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An important bill involving criminal law will go into effect on September 28, 2012. It has many components involving criminal law, and I am going to briefly highlight some, but not all, of its components.

Employment Licenses and Guilty pleas or convictions:

Individuals subject to “collateral sanctions” including penalties, disadvantages, or disability in  the occupational or employment realm stemming from conviction or guilty plea can seek a certificate of qualification of employment that will provide relief from certain bars on employment or occupational licensing. This really centers around jobs which require a license. Individuals must file a petition with the Department of Rehabilitation or Corrections and then there is a process where the prosecutor is notified and reviews the petition, and a decision is made. There are a few limitations on this; it will likely not encompass health care professionals and sex crime classifications will not be removed. But, for many jobs with licenses, this could be a really great option for individuals who have previously been licensed and qualified to work in certain occupations, to re-enter the work-force. And so in that sense, it is really a second chance.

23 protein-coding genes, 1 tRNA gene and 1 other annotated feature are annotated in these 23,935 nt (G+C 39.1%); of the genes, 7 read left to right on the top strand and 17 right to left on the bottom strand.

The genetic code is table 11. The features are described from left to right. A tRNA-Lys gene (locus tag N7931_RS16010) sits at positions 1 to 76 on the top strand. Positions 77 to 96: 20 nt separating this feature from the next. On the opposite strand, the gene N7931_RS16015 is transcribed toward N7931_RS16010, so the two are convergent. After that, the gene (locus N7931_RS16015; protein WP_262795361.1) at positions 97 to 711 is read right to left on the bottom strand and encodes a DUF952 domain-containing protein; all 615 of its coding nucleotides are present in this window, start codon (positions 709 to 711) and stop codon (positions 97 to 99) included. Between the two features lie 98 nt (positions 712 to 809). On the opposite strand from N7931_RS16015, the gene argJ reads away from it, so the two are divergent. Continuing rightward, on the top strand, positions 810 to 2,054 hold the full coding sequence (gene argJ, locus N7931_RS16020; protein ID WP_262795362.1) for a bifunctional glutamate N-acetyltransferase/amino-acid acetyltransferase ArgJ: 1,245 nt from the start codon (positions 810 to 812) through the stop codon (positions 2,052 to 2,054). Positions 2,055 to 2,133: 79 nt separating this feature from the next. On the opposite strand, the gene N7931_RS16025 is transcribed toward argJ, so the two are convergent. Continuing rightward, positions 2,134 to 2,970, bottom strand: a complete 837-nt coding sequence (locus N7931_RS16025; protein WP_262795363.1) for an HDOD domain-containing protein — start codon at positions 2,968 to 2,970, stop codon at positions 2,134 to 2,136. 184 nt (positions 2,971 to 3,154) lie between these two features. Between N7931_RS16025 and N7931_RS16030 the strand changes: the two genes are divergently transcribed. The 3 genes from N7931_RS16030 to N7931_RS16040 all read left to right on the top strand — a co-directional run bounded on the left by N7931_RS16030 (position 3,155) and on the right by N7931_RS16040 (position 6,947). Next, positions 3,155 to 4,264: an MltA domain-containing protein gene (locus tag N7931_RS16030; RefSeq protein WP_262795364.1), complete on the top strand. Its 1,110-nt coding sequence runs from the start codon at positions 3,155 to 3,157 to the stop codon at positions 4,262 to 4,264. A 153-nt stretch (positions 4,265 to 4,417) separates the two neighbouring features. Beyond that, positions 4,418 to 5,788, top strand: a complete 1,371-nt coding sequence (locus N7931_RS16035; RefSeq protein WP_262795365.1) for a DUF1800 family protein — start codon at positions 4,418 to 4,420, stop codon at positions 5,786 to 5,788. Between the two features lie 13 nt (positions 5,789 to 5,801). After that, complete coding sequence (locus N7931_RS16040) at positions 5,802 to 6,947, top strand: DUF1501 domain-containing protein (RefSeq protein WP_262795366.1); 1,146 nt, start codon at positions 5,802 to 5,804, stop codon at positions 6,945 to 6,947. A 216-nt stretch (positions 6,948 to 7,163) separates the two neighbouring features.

Sealing Criminal Records ( Also known as Expungement)

Sealing a Criminal Record has always been an involved procedure where an offender could generally only have one criminal offense in his or her life in order to get the crime expunged. The new law replaces the word “first offender” with eligible offender” and now allows a record to be sealed when the offender does not have more than one felony conviction and not more than one misdemeanor conviction, or does not have more than two misdemeanors if they are not from the same offense. Another procedural issue in expungement cases is what offenses are eligible to be expunged; this stays intact in the new bill. Certain offenses notoriously cannot be expunged: sex crimes and DUI/OVI for example. And minor misdemeanor traffic offenses do not count in terms of whether you are an “eligible offender”. But like the employment licensing discussed above the the possible second chances, expungement is based on the same premise and this new law should open up some opportunities for individuals to re-enter the work force and be civic minded law abiding citizens.

It will be interesting to see what happens in September when this bill is passed, but it is most certainly a victory for defendants and criminal defense attorneys.